Dimini (Δίμηνι), is a Neolithic settlement in central Greece, near the Mesolithic settlement of Sesclo, and west of the modern city of Volos, in Thessaly, Greece.
The excavations on the low hill revealed an extensive stone age settlement that was originally much closer to the west shore of Pagasitikos Gulf. The site was inhabited continuously from late Neolithic period (4800-4500 BCE) in mud brick houses built over foundations made of local stone, all enclosed in a roughly circular external low wall which was also made of local slate stone.
The complexity of the building construction, town planning, and the unearthed artifacts denote a thriving and sophisticated stone age community. The function of the perimeter wall as defensive has been questioned, but the existence of several large communal buildings atop the hill is evidence of a well organized community with a rich social culture.
The existence of the perimeter walls and the separation of the houses have prompted speculation that social divisions led to segregation of different families within the settlement. The existence of a central court and the large "Megaron" structure in the middle of the village indicates a certain cooperative hierarchy and social division unseen in previous eras. In any case, the emphasis on privacy is a new development in Middle Neolithic settlements like Dimini.
Walls separate the houses, which have doors opening into public space, and cooking took place inside (as opposed to the previous custom of cooking in an outdoor area besides the houses). A ceramic kiln was excavated in the settlement and several graves.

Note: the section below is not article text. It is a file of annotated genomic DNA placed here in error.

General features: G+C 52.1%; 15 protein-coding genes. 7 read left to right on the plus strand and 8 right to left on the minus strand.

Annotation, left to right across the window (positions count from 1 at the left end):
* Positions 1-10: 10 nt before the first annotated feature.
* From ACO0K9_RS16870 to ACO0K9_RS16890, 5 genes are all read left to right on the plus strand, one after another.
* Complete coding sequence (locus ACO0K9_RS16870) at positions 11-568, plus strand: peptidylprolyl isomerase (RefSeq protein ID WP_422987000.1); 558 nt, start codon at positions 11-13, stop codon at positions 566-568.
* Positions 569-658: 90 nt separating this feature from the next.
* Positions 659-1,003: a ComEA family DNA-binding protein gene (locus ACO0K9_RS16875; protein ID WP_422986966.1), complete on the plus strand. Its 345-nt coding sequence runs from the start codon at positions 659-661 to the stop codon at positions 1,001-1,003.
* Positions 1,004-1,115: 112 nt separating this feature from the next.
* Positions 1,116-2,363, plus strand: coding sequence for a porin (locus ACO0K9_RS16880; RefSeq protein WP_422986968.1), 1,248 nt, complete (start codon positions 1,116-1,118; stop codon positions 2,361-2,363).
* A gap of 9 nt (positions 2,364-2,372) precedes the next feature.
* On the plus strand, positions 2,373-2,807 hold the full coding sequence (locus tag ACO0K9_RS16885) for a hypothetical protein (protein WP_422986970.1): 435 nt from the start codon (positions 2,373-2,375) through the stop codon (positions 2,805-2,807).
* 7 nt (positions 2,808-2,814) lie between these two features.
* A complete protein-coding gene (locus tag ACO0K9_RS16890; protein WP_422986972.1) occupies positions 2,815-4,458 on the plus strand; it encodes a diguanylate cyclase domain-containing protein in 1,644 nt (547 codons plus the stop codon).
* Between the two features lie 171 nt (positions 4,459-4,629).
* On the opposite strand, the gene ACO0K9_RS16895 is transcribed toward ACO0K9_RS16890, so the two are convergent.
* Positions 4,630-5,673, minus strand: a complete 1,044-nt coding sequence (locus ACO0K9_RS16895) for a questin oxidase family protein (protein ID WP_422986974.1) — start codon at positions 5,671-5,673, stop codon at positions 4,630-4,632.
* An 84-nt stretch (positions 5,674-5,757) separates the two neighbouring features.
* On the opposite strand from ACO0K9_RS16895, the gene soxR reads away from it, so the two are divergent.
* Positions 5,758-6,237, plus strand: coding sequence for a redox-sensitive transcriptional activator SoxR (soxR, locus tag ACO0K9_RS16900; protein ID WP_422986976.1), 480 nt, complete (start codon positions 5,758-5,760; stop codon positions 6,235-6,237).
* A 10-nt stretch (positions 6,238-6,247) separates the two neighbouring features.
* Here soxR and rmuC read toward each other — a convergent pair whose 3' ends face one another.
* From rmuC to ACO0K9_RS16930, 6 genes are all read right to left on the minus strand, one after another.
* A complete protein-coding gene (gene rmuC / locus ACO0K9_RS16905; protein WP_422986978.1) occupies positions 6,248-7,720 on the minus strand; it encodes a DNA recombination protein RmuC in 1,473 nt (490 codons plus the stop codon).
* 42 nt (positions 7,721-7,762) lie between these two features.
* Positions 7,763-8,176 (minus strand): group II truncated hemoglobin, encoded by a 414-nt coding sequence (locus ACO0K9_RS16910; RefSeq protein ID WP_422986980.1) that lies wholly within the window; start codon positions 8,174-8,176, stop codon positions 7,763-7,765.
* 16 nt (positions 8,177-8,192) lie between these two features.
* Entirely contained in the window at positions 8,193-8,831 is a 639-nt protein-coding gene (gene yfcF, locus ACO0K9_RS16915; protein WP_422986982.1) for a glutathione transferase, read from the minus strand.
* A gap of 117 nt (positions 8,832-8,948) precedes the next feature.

The settlement remained in use until the final Neolithic period, and even into the beginnings of the Bronze Age. Subsequently, it was abandoned for a brief period of time only to re-emerge as a thriving Mycenaean center which developed east of Neolithic Dimini. Despite extensive plotting, the Mycenaean settlement has not been excavated beyond the unearthing of two impressive Tholos tombs. There has been speculation that this is the location of ancient Iolkos itself - the famous departure port of Jason and the Argonauts.
- The large "Megaron" house dominates the crest of the low hill, at the center of the enclosed settlement. Its layout has been interpreted to be a place of Neolithic worship since it resembles the general plan of the later Greek and Roman temples.
- These standing stones are interpreted to be an attempt to separate a private space - a form of primitive fence -, and as evidence of the elevated sense of privacy exhibited in the middle Neolithic period.
- House "N" is the largest excavated house of the settlement. Its typical neolithic beaten clay floor, hearths, and storage areas, are protected today by a tin roof today.
- The kiln at Dimini.
- Covered upright stone slabs provided underground drainage for the village.
- Aerial view of the excavations (left) and reconstruction of the Neolithic settlement at Dimini. Both images provide ample context for the archaeological site visitors.
- The Mycenaean tholos tomb is found to the west of the Neolithic settlement, and it denotes an important Bronze Age center.
- Artifacts excavated from Dimini on exhibition in the National Archaeological Museum of Athens.
- In the Middle Bronze Age, the hills around Sesclo and Dimini were used as cemeteries. 19 graves were found in Dimini. These are some of the artifacts from various graves that are exhibited at the Volos Museum.
- The Tholos Tomb "Lamiospito" is located about 300m. away from Dimini on the way to Sesclo. It is a Late Helladic (LH III A) structure, dating to the 14th c. BCE. The dromos ends in the majestic entrance with the characteristic relieving triangle of stones above it. Access to the tomb is restricted but a reconstruction and a written description make the visit to the site worthwhile.